Global warming: Province against province?
A get-tough strategy to combat global warming could produce multibillion-dollar transfers from coal-fired provinces like Alberta and Saskatchewan to provinces like Quebec and Manitoba that rely on hydroelectric power, says a new study from CIBC World Markets. Jeffrey Rubin, chief economist with CIBC World Markets, said he expects Canada will have to adopt an effective emissions credit market that includes strict limits on carbon dioxide emissions and large fines for companies that exceed those limits. Rubin said yesterday that governments in Ottawa and Alberta are pursuing a minimalist policy that will actually lead to significantly higher greenhouse gas emissions. Eventually, he said, Canada will have to get tougher, prodded by a growing movement in the US to combat global warming. “There is more than enough at stake to get all the premiers' attention,” Rubin wrote. “The carbon wars promise to be anything but regionally neutral.” He said a Canadian-based cap-and-trade credit system would entail “very significant transfers” between oil- and coal-rich Alberta and Saskatchewan and provinces that rely less on fossil fuels. Alberta recently imposed new limits on greenhouse gas emissions based on so-called intensity targets. The government said it would fine companies that exceed their limits $15 for every tonne of additional CO2, a figure the former Liberal government and the current Conservative government have also embraced. But environmentalists complain that the $15-a-tonne penalty is simply too small to induce companies to invest in efforts to reduce emissions, and Rubin agrees, seeing $30 per tonne as the minimum level necessary to induce changes.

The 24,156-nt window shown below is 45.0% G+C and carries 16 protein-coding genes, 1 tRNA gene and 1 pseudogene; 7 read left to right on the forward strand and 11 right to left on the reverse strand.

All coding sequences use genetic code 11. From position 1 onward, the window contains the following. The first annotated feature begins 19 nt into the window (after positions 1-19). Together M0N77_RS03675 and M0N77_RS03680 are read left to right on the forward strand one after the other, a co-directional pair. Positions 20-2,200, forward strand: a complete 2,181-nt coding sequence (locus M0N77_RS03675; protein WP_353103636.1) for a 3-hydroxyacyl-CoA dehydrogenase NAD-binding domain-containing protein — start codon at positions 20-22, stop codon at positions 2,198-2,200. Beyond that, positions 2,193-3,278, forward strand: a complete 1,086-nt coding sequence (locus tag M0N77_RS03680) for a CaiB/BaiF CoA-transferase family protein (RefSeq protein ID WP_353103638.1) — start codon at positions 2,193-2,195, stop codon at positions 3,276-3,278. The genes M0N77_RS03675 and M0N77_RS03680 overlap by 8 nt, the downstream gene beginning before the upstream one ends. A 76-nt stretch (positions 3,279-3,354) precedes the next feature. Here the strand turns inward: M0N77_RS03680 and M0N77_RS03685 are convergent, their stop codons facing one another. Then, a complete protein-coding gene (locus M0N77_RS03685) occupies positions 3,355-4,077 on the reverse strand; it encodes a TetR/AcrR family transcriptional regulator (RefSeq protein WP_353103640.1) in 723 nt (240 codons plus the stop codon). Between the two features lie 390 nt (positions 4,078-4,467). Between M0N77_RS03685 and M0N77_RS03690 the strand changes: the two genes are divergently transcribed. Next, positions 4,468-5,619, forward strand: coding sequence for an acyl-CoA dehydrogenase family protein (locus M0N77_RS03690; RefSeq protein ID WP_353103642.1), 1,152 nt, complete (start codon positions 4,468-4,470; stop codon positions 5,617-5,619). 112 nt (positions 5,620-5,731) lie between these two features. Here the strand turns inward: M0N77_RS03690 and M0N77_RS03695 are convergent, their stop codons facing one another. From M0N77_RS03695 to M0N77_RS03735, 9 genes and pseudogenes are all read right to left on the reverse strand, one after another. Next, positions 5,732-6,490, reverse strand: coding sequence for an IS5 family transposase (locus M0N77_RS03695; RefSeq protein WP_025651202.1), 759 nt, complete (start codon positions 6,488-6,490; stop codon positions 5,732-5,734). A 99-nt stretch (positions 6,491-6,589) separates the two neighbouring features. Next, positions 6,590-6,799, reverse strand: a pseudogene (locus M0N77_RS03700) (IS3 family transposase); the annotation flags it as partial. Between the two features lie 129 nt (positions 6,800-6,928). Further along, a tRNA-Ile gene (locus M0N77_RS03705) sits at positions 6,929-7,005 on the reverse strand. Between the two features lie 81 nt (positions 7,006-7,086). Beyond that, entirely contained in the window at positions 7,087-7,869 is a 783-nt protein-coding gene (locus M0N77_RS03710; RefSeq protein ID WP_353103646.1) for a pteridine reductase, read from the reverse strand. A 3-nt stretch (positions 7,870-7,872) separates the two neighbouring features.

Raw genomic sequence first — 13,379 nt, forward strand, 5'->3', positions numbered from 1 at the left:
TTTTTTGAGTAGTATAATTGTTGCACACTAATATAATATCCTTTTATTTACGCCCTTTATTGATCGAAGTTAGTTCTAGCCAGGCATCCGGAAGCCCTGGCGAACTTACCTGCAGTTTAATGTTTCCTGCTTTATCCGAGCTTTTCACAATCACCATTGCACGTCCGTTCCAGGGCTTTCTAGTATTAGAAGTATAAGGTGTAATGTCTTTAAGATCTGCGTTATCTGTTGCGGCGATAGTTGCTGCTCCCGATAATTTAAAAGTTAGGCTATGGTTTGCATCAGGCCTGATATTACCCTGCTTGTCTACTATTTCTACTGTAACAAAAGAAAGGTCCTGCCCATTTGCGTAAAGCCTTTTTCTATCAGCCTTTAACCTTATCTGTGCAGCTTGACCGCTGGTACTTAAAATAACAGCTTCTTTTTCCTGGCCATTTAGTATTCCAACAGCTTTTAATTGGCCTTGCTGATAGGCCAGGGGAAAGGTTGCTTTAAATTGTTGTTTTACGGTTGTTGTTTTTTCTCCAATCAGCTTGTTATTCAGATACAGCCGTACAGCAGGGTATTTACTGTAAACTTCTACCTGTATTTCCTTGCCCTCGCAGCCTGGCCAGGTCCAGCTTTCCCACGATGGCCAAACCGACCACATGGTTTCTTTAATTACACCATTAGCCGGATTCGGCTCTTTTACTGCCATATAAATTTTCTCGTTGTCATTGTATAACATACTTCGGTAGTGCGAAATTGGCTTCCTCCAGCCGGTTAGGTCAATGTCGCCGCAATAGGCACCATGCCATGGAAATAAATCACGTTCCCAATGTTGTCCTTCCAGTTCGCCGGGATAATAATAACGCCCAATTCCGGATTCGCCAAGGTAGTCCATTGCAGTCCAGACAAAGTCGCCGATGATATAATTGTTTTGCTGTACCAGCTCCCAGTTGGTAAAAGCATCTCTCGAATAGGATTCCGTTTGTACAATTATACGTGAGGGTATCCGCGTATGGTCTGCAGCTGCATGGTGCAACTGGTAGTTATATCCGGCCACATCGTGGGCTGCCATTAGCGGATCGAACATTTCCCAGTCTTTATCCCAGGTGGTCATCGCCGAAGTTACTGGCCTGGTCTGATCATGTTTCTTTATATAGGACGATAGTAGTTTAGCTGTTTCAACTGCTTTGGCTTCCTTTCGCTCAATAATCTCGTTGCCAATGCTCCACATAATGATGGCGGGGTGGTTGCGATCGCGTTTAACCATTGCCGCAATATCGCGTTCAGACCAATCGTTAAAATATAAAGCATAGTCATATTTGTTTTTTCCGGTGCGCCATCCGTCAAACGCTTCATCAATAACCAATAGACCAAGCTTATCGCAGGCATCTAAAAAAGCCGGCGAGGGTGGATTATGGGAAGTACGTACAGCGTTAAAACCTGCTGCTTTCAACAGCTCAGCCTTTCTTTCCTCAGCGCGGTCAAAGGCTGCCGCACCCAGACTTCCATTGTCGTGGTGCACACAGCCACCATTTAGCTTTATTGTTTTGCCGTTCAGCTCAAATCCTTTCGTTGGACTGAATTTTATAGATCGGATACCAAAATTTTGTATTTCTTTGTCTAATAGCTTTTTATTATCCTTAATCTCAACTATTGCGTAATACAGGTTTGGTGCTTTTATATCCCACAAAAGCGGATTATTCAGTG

Alberta and Saskatchewan currently account for 40% of Canada greenhouse gas emissions, and represented 60% of the growth in those emissions between 1990 and 2004. While critics have focused on Alberta's oil sands as a potential source of major increases in greenhouse gas emissions, Rubin said the current interprovincial breakdown has as much to do with how the provinces generate their electricity. Those that rely heavily on coal would be major purchasers of emission credits under a cap-and-trade system, while those that depend on hydro and nuclear could be sellers of credits. Alberta gets 74% of its electricity from coal - the worst emitter of greenhouse gases among fossil fuels - while Saskatchewan relies on coal for 63% of its power, and Nova Scotia, 60%. On the other end of the spectrum, Manitoba generates 98% of its power from hydroelectric, Quebec 95% and Newfoundland 95%. And each of those provinces are planning major hydro expansions. Ontario has the greatest mix of sources, relying on nuclear for 49% of its electricity generation, hydro for 25%, coal for 18%, and natural gas for 7%. Rubin said Ontario would likely be a net seller of credits under a cap-and-trade system, particularly if it proceeds with plans to shutter its coal-fired plants.
(Globe and Mail 070314)
Whee! My native land of Manitoba could make out fairly well with the emissions credit market scheme. Alberta - time to start thinking about electrons.